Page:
Are you sure you know all these famous Hungarian inventors/scientists, and the things they invented? Let’s see!
The establisher of computer science can also be credited for the so-called Neumann principles, among which we find the completely electronic computer, the application of the binary system, and inner programme and data storing. He was also a scholar of economics, set theory, quantum mechanics, atom energy, and even philosophy.
Péter Károly Goldmark
Goldmark migrated to the USA, and after the war he finalised the colour TV operation, which was also used in space research. It was partly due to this contribution that people were able to follow the first walk on the Moon. He was the inventor of microgroove records, and with the help of the EVR-technology developed by him, televised image preservation became possible.
He developed the MCD floppy disc in Hungary. He patented it, but did not lengthen the patent period. IBM was the first company to show interest in the floppy, and they were soon to create their own 8 inch version. Later on, Japan also produced a floppy disc, which was mostly reminiscent of the original Jánosi floppy.
Although by now the Basic language, originally created for education, has become quite obsolete, it was once important in the world of computer science. Its inventor, János Kemény’s work played a major role in the 80s, in making PCs popular. In 1990, Basic lost its significance, but it lived on in other computing languages like Visual Basic.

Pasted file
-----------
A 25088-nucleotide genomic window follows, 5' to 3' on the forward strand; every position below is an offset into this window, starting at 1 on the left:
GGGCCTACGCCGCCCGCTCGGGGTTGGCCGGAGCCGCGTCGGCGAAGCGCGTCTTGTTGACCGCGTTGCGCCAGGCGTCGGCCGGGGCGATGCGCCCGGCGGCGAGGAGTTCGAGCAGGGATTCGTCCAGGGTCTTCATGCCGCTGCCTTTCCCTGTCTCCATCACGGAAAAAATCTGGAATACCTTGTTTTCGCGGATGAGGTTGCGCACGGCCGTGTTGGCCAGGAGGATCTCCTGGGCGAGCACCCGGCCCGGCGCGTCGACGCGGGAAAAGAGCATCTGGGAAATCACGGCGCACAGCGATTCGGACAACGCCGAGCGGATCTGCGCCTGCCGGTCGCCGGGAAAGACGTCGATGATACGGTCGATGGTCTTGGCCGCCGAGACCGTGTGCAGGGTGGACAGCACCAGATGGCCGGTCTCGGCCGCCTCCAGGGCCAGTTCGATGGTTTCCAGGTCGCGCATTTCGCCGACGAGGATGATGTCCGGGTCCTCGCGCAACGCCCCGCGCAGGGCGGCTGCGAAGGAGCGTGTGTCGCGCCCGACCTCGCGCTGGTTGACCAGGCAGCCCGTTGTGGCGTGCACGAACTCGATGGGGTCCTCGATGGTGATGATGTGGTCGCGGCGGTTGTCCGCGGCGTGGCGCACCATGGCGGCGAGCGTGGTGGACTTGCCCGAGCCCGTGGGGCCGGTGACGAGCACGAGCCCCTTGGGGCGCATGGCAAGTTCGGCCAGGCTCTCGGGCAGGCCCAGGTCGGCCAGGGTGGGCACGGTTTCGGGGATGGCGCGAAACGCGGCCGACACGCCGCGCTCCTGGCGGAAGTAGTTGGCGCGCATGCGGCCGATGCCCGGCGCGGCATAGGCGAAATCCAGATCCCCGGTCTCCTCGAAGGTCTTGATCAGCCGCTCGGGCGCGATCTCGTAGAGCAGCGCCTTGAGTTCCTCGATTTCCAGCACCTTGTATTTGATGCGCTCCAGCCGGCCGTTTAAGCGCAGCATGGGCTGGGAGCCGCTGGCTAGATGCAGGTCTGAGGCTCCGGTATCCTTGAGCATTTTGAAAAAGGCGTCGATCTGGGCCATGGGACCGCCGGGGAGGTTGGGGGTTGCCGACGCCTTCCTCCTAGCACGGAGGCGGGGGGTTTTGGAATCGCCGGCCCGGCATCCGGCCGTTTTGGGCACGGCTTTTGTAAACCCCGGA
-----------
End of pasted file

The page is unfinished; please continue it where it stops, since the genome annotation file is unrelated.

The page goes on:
World Telecommunications Day was first celebrated on 28 April 1997, the 100th anniversary of Tihanyi’s birth. He took his first steps towards founding a TV company as early as in 1945. We remember him for inventing the iconoscope, as well as for developing the modern high-resolution TV system. His flat-screen television, which he designed in 1939, was meant to be hanging on the wall.
When the telephone was first invented, there was no need for a call centre, and Puskás’ first idea, the telegraph centre was not supported by the stock market. Finally, it was the phone itself which motivated his visit to America, where he enjoyed the support of Edison for the concept of the call centre. The invention was soon realised and patented in the name of Charles Scribner.